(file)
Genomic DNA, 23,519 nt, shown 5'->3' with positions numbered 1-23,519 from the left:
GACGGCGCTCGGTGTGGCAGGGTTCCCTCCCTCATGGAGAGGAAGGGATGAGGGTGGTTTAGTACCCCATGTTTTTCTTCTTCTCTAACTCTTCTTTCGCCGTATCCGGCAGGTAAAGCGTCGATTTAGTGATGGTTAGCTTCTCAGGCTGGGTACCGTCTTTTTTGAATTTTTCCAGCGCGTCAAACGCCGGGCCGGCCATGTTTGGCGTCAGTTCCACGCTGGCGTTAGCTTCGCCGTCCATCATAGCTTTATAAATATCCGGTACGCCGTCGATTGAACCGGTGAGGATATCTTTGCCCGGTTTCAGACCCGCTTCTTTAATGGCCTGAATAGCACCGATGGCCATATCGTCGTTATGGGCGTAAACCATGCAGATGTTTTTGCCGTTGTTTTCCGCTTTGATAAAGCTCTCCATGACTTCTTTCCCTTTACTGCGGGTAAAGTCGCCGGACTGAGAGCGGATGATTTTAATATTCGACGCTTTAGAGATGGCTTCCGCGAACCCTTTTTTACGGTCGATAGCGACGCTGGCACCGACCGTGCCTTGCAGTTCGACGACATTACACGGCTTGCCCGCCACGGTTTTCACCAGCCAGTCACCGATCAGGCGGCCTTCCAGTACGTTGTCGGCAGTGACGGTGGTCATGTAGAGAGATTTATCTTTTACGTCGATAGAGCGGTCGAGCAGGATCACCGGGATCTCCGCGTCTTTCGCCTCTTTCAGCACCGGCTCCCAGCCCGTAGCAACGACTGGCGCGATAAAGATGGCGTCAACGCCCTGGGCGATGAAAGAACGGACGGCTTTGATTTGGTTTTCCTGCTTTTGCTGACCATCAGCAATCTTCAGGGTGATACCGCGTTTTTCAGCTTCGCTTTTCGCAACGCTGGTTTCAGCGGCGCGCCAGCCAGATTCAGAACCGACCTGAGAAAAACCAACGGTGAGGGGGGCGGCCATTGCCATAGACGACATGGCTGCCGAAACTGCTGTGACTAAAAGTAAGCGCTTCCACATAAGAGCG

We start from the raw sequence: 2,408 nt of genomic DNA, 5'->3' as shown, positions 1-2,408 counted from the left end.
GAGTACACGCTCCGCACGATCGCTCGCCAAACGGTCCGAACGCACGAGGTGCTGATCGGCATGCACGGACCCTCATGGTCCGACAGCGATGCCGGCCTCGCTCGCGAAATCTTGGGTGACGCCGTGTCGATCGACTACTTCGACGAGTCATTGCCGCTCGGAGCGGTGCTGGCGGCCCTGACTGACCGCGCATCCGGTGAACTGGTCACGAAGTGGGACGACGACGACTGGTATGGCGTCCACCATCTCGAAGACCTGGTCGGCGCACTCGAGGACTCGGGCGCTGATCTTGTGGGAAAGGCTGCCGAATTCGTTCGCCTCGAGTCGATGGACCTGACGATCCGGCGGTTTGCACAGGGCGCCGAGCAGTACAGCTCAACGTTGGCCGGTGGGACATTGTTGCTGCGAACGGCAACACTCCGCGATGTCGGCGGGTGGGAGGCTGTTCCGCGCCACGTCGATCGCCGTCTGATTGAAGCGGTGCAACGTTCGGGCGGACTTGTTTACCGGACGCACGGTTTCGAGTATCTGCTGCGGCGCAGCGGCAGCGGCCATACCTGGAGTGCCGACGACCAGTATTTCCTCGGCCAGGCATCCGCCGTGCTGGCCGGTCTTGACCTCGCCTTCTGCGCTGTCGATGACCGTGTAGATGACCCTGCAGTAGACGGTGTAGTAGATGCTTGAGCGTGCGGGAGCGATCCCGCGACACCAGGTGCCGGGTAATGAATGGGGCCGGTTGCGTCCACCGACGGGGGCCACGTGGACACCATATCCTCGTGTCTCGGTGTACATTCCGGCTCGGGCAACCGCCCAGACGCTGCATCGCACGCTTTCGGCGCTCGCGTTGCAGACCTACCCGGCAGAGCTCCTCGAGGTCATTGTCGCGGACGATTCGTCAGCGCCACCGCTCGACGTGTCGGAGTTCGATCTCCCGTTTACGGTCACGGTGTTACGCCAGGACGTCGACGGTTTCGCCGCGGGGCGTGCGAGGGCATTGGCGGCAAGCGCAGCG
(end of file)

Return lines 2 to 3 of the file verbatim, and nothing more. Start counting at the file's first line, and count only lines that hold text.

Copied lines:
GACGGCGCTCGGTGTGGCAGGGTTCCCTCCCTCATGGAGAGGAAGGGATGAGGGTGGTTTAGTACCCCATGTTTTTCTTCTTCTCTAACTCTTCTTTCGCCGTATCCGGCAGGTAAAGCGTCGATTTAGTGATGGTTAGCTTCTCAGGCTGGGTACCGTCTTTTTTGAATTTTTCCAGCGCGTCAAACGCCGGGCCGGCCATGTTTGGCGTCAGTTCCACGCTGGCGTTAGCTTCGCCGTCCATCATAGCTTTATAAATATCCGGTACGCCGTCGATTGAACCGGTGAGGATATCTTTGCCCGGTTTCAGACCCGCTTCTTTAATGGCCTGAATAGCACCGATGGCCATATCGTCGTTATGGGCGTAAACCATGCAGATGTTTTTGCCGTTGTTTTCCGCTTTGATAAAGCTCTCCATGACTTCTTTCCCTTTACTGCGGGTAAAGTCGCCGGACTGAGAGCGGATGATTTTAATATTCGACGCTTTAGAGATGGCTTCCGCGAACCCTTTTTTACGGTCGATAGCGACGCTGGCACCGACCGTGCCTTGCAGTTCGACGACATTACACGGCTTGCCCGCCACGGTTTTCACCAGCCAGTCACCGATCAGGCGGCCTTCCAGTACGTTGTCGGCAGTGACGGTGGTCATGTAGAGAGATTTATCTTTTACGTCGATAGAGCGGTCGAGCAGGATCACCGGGATCTCCGCGTCTTTCGCCTCTTTCAGCACCGGCTCCCAGCCCGTAGCAACGACTGGCGCGATAAAGATGGCGTCAACGCCCTGGGCGATGAAAGAACGGACGGCTTTGATTTGGTTTTCCTGCTTTTGCTGACCATCAGCAATCTTCAGGGTGATACCGCGTTTTTCAGCTTCGCTTTTCGCAACGCTGGTTTCAGCGGCGCGCCAGCCAGATTCAGAACCGACCTGAGAAAAACCAACGGTGAGGGGGGCGGCCATTGCCATAGACGACATGGCTGCCGAAACTGCTGTGACTAAAAGTAAGCGCTTCCACATAAGAGCG

We start from the raw sequence: 2,408 nt of genomic DNA, 5'->3' as shown, positions 1-2,408 counted from the left end.